In Memoriam 1942 – 2013 “Roger Ebert loved movies.”

RogerEbert.com

Thumb_lucy

Lucy

Scarlett Johansson is an intriguing blank in Luc Besson's "Lucy," which is stranded somewhere between a stranger-in-a-strange-land action thriller and apocalyptic science fiction.

Thumb_hercules

Hercules

Dwayne Johnson tries, but he’s surrounded by poor CGI and a terrible adaptation of yet another comic book. Ian McShane steals what little movie there…

Other Reviews
Review Archives
Thumb_xbepftvyieurxopaxyzgtgtkwgw

Ballad of Narayama

"The Ballad of Narayama" is a Japanese film of great beauty and elegant artifice, telling a story of startling cruelty. What a space it opens…

Thumb_jrluxpegcv11ostmz1fqha1bkxq

Monsieur Hire

Patrice Leconte's "Monsieur Hire" is a tragedy about loneliness and erotomania, told about two solitary people who have nothing else in common. It involves a…

Other Reviews
Great Movie Archives
Other Articles
Life Itself Archives
Other Articles
Blog Archives
Other Articles
Channel Archives

Cast and Crew

* This filmography is not intended to be a comprehensive list of this artist’s work. Instead it reflects the films this person has been involved with that have been reviewed on this site.

The Devil and Daniel Webster

May Contain Spoilers

Like many tales about the good vs. the evil, the evil mostly steals the show from the good in "The Devil and Daniel Webster" (1941), a cautionary moral tale based on Stephen Vincent Benét's short story which is sort of a New England version of the tale of Faust. Though it was made 70 years ago, the movie remains as a darkly enjoyable movie with the wonderful moments that can both amuse and chill us with the subtle creepiness pervading its rural background. Sure, we are happy to see the soul of an ordinary American luckily saved from the eternal damnation in the end, but, folks, can we deny that we had a fun with Mephistopheles before the obligatory finale?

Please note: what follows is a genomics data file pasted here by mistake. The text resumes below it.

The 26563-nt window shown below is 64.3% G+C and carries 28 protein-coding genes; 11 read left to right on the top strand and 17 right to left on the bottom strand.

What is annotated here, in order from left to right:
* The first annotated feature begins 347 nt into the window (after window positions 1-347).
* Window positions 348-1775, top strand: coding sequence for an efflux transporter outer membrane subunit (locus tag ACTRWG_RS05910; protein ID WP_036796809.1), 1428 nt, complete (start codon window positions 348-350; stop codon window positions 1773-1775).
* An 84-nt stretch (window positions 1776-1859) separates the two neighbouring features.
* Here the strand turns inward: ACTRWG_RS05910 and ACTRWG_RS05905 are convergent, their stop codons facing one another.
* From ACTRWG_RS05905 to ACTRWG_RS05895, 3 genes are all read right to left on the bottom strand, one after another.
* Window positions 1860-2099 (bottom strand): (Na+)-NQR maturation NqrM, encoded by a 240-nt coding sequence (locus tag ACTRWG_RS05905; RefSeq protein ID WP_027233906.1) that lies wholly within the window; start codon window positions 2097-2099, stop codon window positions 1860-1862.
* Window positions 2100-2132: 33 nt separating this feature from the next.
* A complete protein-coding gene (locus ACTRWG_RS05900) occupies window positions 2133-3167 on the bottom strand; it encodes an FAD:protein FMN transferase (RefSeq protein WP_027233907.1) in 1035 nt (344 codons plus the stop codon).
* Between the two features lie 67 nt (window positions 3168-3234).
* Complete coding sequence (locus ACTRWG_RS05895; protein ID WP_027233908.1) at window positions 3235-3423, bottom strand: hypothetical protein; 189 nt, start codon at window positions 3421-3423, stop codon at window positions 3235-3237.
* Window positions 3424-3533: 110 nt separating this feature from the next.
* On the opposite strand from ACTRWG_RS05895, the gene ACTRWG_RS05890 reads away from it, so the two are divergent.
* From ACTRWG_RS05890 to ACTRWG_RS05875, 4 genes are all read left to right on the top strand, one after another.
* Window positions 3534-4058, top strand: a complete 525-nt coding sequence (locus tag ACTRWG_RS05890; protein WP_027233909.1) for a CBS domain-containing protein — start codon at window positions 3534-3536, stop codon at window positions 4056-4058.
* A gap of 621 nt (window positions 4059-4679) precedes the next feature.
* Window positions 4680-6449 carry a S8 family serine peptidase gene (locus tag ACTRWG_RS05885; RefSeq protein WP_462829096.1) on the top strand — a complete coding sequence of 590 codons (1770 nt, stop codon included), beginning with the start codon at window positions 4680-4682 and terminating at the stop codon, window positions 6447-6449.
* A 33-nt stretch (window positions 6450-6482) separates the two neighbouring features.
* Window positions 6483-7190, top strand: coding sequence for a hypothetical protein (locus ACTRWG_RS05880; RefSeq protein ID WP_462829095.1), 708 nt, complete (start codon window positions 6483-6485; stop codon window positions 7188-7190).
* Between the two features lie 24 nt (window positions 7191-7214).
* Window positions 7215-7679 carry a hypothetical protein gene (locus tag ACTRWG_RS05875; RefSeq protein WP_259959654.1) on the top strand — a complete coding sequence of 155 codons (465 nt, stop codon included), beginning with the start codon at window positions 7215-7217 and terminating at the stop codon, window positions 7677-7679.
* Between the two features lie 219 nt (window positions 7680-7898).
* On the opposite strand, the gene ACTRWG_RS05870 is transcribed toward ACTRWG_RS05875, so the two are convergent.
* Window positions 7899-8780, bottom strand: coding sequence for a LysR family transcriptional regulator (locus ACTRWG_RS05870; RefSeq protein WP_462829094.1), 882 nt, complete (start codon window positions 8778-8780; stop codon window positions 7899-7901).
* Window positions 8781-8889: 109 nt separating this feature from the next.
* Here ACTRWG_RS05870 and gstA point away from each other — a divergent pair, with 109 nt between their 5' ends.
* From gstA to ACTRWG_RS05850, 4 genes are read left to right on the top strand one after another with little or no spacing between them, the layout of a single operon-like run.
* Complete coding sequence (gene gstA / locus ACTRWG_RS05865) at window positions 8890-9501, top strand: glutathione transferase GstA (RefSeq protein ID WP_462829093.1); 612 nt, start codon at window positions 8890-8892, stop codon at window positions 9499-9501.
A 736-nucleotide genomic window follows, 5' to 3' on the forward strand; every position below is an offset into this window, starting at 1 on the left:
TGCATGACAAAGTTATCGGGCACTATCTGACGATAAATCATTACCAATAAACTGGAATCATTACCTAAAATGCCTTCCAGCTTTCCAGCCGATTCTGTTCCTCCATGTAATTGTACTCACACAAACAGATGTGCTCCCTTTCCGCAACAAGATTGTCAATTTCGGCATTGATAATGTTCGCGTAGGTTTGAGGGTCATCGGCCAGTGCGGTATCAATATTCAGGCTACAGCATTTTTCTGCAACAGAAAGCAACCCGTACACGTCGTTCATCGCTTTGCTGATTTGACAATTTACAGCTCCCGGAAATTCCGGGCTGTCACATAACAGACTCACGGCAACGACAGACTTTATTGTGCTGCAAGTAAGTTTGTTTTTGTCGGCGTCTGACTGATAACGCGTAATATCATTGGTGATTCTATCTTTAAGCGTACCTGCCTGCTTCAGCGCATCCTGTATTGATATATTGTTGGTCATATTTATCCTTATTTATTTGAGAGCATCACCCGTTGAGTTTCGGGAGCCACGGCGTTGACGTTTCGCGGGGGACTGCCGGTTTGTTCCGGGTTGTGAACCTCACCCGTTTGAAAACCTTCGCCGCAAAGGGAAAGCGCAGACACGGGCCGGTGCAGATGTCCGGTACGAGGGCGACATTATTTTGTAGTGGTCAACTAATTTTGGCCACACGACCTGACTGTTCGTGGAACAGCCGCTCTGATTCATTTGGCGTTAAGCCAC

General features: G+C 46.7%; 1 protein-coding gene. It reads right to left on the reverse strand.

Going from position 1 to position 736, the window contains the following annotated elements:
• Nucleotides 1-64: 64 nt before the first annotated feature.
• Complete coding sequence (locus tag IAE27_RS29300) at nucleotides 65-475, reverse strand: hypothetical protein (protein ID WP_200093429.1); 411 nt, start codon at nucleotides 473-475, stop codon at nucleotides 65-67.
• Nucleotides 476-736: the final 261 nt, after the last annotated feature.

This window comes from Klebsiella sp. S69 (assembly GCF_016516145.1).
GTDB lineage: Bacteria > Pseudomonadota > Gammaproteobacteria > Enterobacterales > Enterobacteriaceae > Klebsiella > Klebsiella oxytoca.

Continue reading →

Tavernier looks beyond usual suspects

During the Nazi Occupation of France, when the country was governed by the German-controlled Vichy administration, 220 films were made by French filmmakers. Bertrand Tavernier is fascinated by this fact: "None of them was anti-Semitic, pro-German, pro-collaboration, or pro-even Vichy. Except for one film which has two dubious lines, you never had a anti-Semitic remark in the films of that time--even though you had plenty in the 1930s. I wanted to try to understand why."

Continue reading →